Skip to Main Content
It looks like you're using Internet Explorer 11 or older. This website works best with modern browsers such as the latest versions of Chrome, Firefox, Safari, and Edge. If you continue with this browser, you may see unexpected results.
Broken Moon by Nadira is spoiled goods. Scars from a beating she received for a crime that her older brother allegedly committed tell the world that she is worth less than nothing -- except to her little brother, Umar, who sees beauty in her scars and value in her.
But Umar is gone -- perhaps kidnapped or maybe sold. All Nadira knows is that Umar has been taken into the desert to ride camels for rich sheiks. He could be lost to her forever.
For Umar, Nadira will risk everything. So she disguises herself as a boy and searches out the men who took him. They are not hard to find, and soon she, too, is headed to the desert to be a camel jockey.
Life in the desert is more brutal than Nadira imagined. All she has to protect her and the boys she meets are a bit of chai tea, some stories, and the hope that she has enough of both to keep going until she finds Umar.
Call Number: F ANT
Publication Date: 2007-02-27
Welcome to Nowhere by Twelve-year-old Omar and his brothers and sisters were born and raised in the beautiful and bustling city of Bosra, Syria. Omar doesn't care about politics - all he wants is to grow up to become a successful businessman who will take the world by storm. But when his clever older brother, Musa, gets mixed up with some young political activists, everything changes. Before long, bombs are falling, people are dying, and Omar and his family have no choice but to flee their home with only what they can carry. Yet no matter how far they run, the shadow of war follows them - until they have no other choice than to attempt the dangerous journey to escape their homeland altogether. But where do you go when you can't go home?
Call Number: STF F LAI
Publication Date: 2017-11-01
Jumping to Heaven by Children from Bosnia, Cambodia, El Salvador, Herzegovina, Iraq, Sudan, and Vietnam who have come to Australia to escape persecution are given a voice in this collection of short stories compiled from interviews with refugees. Written for a more mature youth, the stories evoke the sad, scary, thought-provoking, and sometimes amusing experiences of children and families who have displayed extraordinary courage and hope. This collection offers insight to bridge the gap between refugees and those permanently settled and gives youth a global perspective on the refugee experience.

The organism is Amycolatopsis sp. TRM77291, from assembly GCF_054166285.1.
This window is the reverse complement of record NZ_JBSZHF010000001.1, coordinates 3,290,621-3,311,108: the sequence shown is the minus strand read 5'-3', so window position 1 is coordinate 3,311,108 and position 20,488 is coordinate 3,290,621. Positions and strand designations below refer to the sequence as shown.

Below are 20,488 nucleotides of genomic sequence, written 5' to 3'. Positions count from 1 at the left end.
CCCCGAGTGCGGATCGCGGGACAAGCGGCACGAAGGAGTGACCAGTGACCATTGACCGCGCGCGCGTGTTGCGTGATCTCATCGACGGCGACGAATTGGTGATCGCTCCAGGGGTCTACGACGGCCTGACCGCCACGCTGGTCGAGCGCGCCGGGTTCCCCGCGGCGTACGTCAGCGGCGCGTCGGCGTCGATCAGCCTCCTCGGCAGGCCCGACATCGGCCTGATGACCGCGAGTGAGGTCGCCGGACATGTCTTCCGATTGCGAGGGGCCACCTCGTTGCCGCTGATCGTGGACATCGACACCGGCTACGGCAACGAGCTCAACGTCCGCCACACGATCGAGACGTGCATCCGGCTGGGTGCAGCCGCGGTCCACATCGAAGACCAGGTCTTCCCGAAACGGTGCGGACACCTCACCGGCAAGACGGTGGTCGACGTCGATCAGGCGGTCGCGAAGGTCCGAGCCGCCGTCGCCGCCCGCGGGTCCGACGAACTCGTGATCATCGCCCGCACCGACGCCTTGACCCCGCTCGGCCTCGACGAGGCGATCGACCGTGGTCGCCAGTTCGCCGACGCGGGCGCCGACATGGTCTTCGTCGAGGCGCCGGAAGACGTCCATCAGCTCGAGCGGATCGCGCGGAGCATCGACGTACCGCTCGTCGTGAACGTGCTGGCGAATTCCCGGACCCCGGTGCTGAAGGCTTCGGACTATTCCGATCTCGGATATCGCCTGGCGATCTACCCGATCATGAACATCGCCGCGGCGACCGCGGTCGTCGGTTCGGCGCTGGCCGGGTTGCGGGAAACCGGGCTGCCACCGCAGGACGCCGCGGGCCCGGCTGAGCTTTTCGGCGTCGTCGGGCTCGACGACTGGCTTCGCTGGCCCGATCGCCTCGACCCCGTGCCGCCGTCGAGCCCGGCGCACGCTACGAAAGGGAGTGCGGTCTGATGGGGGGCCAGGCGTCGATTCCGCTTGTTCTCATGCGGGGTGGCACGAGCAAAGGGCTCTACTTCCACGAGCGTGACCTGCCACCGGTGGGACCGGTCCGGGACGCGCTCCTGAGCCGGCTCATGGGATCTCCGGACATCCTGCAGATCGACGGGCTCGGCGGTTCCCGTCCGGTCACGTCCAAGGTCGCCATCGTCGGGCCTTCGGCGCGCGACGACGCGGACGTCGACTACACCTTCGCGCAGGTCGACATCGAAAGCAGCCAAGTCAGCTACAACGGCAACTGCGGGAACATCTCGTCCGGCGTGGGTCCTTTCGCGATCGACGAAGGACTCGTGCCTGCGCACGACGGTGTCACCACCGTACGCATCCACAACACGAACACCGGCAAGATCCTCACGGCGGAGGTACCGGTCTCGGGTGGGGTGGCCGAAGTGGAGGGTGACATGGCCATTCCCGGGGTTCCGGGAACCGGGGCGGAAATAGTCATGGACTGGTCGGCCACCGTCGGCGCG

Call Number: F GOO
Publication Date: 2004-09-01
Listen, Layla by Exploring the diaspora experience, race, politics and identity, Listen, Layla by Yassmin Abdel-Magied is an own voices novel for young readers, which bursts with passion, humour and truth. Layla has ended the school year on a high and can't wait to spend the holidays hanging out with her friends and designing a prize-winning Grand Designs Tourismo invention. But Layla's plans are interrupted when her grandmother in Sudan falls ill and the family rush to be with her. The last time Layla went to Sudan she was only a young child. Now she feels torn between her Sudanese and Australian identities. As political tensions in Sudan erupt, so too do tensions between Layla and her family. Layla is determined not to lose her place in the invention team, but will she go against her parents' wishes? What would a Kandaka do?
Call Number: F ABD
Publication Date: 2021-11-01
Tiger Stone by Tiger eyes, tiger spirit, tiger stone. Only a daughter could unlock the stone’s power. Java, fourteenth century. The villagers are fearful of Mbah Merapi, the rumbling volcano that overshadows their lives. Kancil, the lowliest kitchen servant, knows the real danger is human but she is fatherless and mute – and she will lose everything if her identity is revealed. How can Kancil warn the villagers of the danger they are in?
Call Number: F MAN
Publication Date: 2014
Does my head look big in this? by Welcome to my world. I'm Amal Abdel-Hakim, a seventeen year-old Australian-Palestinian-Muslim still trying to come to grips with my various identity hyphens.
It's hard enough being cool as a teenager when being one issue behind the latest Cosmo is enough to disqualify you from the in-group. Try wearing a veil on your head and practising the bum's up position at lunchtime and you know you're in for a tough time at school.
Luckily my friends support me, although they've got a few troubles of their own. Simone, blonde, gorgeous and overweight – she's got serious image issues, and Leila's really intelligent but her parents are more interested in her getting a marriage certificate than her high school certificate!
Call Number: F ABD
Publication Date: 2005